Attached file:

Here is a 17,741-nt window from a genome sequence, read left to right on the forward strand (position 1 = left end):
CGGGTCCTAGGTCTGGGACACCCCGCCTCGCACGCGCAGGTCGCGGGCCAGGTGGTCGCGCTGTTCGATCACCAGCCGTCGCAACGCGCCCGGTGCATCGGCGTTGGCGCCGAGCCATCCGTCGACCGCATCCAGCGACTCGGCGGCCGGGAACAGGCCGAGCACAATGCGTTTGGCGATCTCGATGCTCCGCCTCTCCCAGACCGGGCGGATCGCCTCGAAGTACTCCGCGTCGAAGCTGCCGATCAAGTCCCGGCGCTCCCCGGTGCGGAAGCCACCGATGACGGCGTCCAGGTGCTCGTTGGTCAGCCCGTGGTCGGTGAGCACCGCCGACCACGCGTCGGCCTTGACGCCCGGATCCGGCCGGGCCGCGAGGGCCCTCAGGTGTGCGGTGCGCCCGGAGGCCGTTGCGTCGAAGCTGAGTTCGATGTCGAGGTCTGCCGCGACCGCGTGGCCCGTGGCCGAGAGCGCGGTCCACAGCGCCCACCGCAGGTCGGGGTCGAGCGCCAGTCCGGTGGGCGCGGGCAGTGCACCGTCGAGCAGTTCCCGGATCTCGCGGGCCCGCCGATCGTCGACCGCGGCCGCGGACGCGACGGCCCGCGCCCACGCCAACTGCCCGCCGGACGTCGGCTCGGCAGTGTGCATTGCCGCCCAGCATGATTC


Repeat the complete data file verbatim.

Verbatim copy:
Here is a 17,741-nt window from a genome sequence, read left to right on the forward strand (position 1 = left end):
CGGGTCCTAGGTCTGGGACACCCCGCCTCGCACGCGCAGGTCGCGGGCCAGGTGGTCGCGCTGTTCGATCACCAGCCGTCGCAACGCGCCCGGTGCATCGGCGTTGGCGCCGAGCCATCCGTCGACCGCATCCAGCGACTCGGCGGCCGGGAACAGGCCGAGCACAATGCGTTTGGCGATCTCGATGCTCCGCCTCTCCCAGACCGGGCGGATCGCCTCGAAGTACTCCGCGTCGAAGCTGCCGATCAAGTCCCGGCGCTCCCCGGTGCGGAAGCCACCGATGACGGCGTCCAGGTGCTCGTTGGTCAGCCCGTGGTCGGTGAGCACCGCCGACCACGCGTCGGCCTTGACGCCCGGATCCGGCCGGGCCGCGAGGGCCCTCAGGTGTGCGGTGCGCCCGGAGGCCGTTGCGTCGAAGCTGAGTTCGATGTCGAGGTCTGCCGCGACCGCGTGGCCCGTGGCCGAGAGCGCGGTCCACAGCGCCCACCGCAGGTCGGGGTCGAGCGCCAGTCCGGTGGGCGCGGGCAGTGCACCGTCGAGCAGTTCCCGGATCTCGCGGGCCCGCCGATCGTCGACCGCGGCCGCGGACGCGACGGCCCGCGCCCACGCCAACTGCCCGCCGGACGTCGGCTCGGCAGTGTGCATTGCCGCCCAGCATGATTC